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RE: Steel Beam Design Program

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David, I have to agree with your "take" here. The only time I use design software for "regular work"* is when I'm designing a whole frame (or large part of one) with many members. Otherwise, however I can get the structural analysis done is ho-kay by me.
Then I typically use things I've developed for doing the actual design--or if I don't have such, hand calcs. It does you good to do hand calcs every now and then, especially as the design codes (or in reality, their nomenclatures**) change.
* - That is, work that I do often. I do have exceptions, such as wood (dimension lumber or engineered wood products) which have decent "helper" software such as WoodWorks, TJ-Beam, BC-Calc, etc. Also, I'll "borrow" someone's version of PRESTO from time to time, since I don't do prestressed concrete beams very often at all and I haven't bothered to write my own routines; if I found myself doing a lot of this I would go to Mathcad most likely.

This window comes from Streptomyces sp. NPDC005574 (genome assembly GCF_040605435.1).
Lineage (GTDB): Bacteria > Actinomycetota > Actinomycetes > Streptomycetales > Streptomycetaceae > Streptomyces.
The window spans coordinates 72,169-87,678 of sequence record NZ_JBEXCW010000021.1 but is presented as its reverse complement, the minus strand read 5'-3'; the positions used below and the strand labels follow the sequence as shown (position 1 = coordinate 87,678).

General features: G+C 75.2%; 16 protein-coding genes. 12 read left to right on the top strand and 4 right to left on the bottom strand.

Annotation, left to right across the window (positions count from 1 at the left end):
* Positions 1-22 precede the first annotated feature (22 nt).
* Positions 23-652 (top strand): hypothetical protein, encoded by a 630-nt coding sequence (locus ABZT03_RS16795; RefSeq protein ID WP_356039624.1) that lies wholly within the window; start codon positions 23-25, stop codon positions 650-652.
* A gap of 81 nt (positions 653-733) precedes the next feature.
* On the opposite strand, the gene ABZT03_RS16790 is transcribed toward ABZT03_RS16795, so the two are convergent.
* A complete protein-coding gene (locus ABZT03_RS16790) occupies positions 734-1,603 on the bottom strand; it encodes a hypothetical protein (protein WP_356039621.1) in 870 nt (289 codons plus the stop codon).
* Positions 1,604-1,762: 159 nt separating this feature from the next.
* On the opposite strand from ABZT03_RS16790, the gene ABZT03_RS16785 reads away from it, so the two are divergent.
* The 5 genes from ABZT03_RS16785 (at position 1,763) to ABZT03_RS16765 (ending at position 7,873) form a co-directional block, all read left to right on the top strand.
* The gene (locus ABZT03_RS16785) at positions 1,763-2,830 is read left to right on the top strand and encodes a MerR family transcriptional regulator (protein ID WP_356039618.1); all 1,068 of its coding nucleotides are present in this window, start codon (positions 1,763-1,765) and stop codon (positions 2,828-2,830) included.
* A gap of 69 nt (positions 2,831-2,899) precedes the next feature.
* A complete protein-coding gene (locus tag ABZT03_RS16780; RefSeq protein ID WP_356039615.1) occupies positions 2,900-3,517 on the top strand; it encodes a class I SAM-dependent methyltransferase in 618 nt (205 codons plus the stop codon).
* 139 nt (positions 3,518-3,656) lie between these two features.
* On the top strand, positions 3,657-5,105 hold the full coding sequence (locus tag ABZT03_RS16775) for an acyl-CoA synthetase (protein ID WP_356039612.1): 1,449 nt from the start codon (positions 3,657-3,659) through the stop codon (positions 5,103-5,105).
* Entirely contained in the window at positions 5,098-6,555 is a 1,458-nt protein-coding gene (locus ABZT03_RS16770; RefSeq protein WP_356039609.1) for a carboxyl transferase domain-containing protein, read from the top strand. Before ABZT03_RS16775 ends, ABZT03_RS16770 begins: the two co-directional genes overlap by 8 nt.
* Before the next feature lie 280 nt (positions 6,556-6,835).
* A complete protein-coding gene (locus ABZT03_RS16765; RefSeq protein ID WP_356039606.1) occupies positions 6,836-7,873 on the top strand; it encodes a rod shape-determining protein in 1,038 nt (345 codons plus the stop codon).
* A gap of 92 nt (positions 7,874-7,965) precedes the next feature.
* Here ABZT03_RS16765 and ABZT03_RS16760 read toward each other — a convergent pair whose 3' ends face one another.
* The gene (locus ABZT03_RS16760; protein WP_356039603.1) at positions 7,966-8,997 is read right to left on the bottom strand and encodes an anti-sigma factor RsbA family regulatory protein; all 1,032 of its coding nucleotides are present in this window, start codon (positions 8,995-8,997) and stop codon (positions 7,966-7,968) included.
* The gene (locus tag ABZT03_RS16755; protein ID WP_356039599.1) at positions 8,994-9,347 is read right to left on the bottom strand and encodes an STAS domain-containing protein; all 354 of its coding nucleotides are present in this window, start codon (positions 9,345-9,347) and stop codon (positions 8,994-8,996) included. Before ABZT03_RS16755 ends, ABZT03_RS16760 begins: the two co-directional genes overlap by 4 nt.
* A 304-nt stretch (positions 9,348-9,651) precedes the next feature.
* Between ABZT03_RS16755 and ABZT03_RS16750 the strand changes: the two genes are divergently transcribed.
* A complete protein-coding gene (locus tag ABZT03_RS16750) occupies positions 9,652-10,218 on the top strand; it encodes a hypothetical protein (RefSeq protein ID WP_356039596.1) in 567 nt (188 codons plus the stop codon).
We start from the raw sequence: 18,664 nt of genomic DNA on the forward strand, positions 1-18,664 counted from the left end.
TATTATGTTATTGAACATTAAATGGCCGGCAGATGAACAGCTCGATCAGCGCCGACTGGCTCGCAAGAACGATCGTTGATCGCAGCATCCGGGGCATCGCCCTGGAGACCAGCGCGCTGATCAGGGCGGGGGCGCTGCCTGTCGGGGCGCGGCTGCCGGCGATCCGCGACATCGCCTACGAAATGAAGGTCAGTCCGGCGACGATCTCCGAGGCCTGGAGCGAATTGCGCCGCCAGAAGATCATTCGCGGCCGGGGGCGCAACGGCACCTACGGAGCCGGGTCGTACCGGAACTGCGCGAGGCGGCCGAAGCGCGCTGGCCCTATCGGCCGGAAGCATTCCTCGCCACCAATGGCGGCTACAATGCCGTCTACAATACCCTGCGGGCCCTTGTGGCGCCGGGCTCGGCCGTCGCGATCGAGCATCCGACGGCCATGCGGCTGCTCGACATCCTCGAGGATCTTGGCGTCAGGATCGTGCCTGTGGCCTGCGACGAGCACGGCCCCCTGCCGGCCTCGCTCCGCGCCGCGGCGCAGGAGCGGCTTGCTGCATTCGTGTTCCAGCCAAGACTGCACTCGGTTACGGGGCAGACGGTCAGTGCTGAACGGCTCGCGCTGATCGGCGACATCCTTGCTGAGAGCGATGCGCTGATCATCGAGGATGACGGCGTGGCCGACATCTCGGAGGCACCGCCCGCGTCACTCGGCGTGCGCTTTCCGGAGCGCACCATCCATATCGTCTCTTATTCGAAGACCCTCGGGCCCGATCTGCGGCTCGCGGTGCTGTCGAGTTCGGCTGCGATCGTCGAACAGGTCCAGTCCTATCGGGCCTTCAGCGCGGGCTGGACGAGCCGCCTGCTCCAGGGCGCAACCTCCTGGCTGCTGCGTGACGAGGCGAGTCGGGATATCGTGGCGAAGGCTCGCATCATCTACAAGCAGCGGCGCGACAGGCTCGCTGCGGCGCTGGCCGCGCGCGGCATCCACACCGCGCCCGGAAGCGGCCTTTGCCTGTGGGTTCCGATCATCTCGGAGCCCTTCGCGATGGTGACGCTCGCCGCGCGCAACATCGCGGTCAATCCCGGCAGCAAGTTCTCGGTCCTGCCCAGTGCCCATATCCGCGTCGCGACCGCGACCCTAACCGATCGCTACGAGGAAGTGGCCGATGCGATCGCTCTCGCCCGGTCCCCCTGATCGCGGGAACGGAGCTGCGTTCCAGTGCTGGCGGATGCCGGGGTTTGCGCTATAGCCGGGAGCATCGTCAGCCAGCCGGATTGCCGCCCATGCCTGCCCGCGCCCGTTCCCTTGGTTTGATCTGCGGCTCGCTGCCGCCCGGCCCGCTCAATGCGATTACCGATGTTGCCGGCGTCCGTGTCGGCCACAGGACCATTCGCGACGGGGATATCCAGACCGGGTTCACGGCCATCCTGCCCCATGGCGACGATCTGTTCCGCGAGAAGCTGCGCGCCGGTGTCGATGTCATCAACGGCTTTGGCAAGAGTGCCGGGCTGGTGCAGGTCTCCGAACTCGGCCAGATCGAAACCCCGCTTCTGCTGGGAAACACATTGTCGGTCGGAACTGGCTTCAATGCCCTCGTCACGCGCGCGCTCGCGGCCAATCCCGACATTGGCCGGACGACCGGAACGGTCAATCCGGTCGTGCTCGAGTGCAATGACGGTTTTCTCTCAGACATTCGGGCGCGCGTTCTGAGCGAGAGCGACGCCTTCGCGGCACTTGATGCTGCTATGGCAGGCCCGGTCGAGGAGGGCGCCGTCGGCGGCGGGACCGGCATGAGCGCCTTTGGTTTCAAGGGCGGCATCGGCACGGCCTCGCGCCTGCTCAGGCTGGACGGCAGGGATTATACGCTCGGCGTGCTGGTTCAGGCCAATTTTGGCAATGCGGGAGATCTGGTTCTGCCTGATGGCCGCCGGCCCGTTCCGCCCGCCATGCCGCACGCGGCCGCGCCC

** - Most of the time you'll find that "Changes" in the code don't actually amount to a difference in the design result. Some of the stuff I see is just "a different way of looking at the same thing" (e.g. "Three-Second Gust" vs. "Fastest Mile" wind speed in ASCE 7).
I knew an "old timer" once*** who still designed concrete according to (I believe it was) the 1956 ACI code, because it was the last one that used "bond strength" for rebar as well as "working stress". I wouldn't dare; I always imagine myself sitting in the witness box with an opposing attorney asking me why I'm not current in my building code knowledge.
*** - I soon will have to retire that euphemism from current use, since a few years from now I'll be eligible for AARP membership--although my wife insists that "ARC membership" is more appropriate, in which case she says "why wait?"

From: David Maynard [mailto:davemaynard(--nospam--at)]
Sent: Thursday, April 28, 2005 12:43 PM
To: seaint(--nospam--at)
Subject: RE: Steel Beam Design Program

 ...  I use STAAD Pro for the analysis.  I use this just to get beam forces (moments, axials, shears).
From there, I go to my personally developed spreadsheets. ... 

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